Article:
Interview Lydia Slater, editor-in-chief of Harper’s Bazaar
Slater also sits on the advisory council of Walpole, the official sector body for UK luxury, leading the Women in Luxury programme, which aims to achieve gender parity in the C-suite by 2025. She is a fellow of the Royal Society of Arts, and has previously edited The Week’s Fashion magazine and the Sunday Times Style magazine, and written regularly for ES Magazine, The Times and Daily Telegraph.
THE WICK: Tell us about a typical Monday.
Lydia Slater: I’m lucky to be able to work from home on Mondays, which means the start of the week is fairly calm. I have a quick 11am meeting with the heads of the creative, picture, fashion, beauty, digital and features teams to make sure everything is progressing smoothly, and in the afternoon, we hold a full production meeting with everybody on a Teams call to run through the whole of the upcoming issue. Normally, I end the day with a weights class, but I’m still recovering from a knee operation, and not up to much more than hobbling slowly around the block with the dog. I try not to go out on Monday nights, but at this time of year, that’s almost impossible.
TW: Who is your ultimate Monday Muse?
LS: The Oscar-winning actress Viola Davis appeared on one of a suite of covers for the December/January issue of Harper’s Bazaar and I sat next to her at our Women of the Year Awards dinner earlier this month. Her brilliant autobiography, Finding Me, lays bare her traumatic childhood and the extraordinary strength she had to find in order to reach her current position. In person, though, she turned out to be both gracious and absolutely hilarious; her stories had the whole table in stitches – yet, when she gave her acceptance speech, she moved the room to tears, and received a standing ovation. I was incredibly impressed by her.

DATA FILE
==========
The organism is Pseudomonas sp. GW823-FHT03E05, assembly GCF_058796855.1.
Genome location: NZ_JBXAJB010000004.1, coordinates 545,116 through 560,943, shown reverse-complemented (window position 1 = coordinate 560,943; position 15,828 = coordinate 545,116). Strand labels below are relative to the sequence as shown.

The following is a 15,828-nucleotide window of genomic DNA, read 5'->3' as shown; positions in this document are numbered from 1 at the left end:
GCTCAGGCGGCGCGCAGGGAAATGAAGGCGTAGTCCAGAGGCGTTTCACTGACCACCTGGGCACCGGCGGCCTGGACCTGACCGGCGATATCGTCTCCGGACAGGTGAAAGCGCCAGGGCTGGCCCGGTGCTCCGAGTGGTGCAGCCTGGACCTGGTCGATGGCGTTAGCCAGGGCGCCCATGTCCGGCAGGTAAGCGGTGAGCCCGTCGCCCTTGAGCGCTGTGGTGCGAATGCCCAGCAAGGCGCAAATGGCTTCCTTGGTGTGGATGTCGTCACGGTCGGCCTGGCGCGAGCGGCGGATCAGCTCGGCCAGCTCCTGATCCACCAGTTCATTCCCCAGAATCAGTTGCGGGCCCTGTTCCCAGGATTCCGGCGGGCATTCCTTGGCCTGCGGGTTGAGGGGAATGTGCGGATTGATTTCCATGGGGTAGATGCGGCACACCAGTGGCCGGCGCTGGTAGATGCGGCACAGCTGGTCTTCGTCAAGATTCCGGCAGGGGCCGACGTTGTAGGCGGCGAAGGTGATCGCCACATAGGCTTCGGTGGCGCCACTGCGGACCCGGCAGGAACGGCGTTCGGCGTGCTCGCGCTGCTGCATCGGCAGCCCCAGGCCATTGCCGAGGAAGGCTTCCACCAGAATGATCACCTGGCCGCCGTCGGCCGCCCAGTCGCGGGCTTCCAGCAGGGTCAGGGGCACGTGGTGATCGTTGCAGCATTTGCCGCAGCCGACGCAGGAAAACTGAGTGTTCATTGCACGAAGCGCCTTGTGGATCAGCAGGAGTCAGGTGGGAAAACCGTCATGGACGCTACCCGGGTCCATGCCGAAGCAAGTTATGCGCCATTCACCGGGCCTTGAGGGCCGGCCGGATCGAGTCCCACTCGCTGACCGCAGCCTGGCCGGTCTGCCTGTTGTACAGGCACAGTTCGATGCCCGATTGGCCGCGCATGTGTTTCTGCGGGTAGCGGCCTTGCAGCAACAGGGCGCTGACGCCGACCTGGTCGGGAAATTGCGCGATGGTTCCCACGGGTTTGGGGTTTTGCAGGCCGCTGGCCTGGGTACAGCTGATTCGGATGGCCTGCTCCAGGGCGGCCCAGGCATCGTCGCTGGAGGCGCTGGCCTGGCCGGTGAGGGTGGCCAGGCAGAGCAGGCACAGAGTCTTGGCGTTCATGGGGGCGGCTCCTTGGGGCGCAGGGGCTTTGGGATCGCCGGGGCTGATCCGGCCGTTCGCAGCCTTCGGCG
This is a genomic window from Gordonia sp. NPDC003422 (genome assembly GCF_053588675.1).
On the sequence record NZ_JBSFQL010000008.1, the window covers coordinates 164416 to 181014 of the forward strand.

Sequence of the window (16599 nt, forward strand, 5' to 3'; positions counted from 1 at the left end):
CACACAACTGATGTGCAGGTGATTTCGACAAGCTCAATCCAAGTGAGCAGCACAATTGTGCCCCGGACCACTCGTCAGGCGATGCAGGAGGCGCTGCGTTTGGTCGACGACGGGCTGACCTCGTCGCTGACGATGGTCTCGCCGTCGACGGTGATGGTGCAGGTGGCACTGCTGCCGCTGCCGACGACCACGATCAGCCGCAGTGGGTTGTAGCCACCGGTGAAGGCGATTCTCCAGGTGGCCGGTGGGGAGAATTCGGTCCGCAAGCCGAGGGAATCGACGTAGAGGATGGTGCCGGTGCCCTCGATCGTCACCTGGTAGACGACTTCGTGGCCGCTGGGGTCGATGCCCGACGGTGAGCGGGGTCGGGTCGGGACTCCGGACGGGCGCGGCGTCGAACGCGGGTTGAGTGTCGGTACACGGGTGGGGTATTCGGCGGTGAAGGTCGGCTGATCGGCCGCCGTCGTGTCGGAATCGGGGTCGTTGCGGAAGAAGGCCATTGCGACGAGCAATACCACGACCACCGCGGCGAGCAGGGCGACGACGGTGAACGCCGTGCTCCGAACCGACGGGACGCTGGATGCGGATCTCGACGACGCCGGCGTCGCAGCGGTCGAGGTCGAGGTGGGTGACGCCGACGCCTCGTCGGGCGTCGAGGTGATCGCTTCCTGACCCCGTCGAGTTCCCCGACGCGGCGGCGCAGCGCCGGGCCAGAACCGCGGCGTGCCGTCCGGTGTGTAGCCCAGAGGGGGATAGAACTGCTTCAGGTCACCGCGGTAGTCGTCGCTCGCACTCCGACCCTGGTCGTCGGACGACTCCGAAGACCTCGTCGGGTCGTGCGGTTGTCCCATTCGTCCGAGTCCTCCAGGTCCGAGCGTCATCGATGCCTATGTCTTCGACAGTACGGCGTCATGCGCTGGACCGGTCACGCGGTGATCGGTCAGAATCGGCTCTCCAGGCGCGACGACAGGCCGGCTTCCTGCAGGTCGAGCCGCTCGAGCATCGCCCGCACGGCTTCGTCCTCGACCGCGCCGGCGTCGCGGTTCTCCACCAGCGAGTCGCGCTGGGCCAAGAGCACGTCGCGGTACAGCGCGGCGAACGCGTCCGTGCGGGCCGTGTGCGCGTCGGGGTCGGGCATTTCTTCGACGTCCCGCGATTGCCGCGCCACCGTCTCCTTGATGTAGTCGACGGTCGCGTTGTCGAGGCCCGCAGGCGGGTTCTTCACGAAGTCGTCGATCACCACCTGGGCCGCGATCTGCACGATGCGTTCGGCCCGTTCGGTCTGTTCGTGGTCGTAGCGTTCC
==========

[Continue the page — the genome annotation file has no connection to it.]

TW: What is the decision process when selecting the winners of the Women of the Year Awards?
LS: In the end, it comes down to a gut feeling – who are the women who have lit up our year? Personally, I was moved to tears by seeing Nazanin Zaghari-Ratcliffe finally liberated and reunited with her family, so I wanted to have her at the event with her husband and daughter. I also loved Sonia Boyce’s extraordinary winning exhibit at the Venice Biennale, so we honoured her body of work at the awards ceremony.
TW: You are passionate about championing female leaders through the Bazaar At Work Summit. What changes would you like to see over the next decade to support women in the workplace?
LS: It’s a rather depressing coincidence that the day of Bazaar At Work Summit, in mid-November, hovers around ‘equal pay day’, the date on which the gender pay gap effectively means women start working for free – according to The Fawcett Society, it was November 20 this year. Closing the gap would certainly be a start. I’d also like to see legislation to increase the number of women in senior board positions – for the third year running, only 47 women hold executive directorships in the FTSE 250. If you don’t have women in decision-making positions, they can’t have an impact on making the workplace more female-friendly.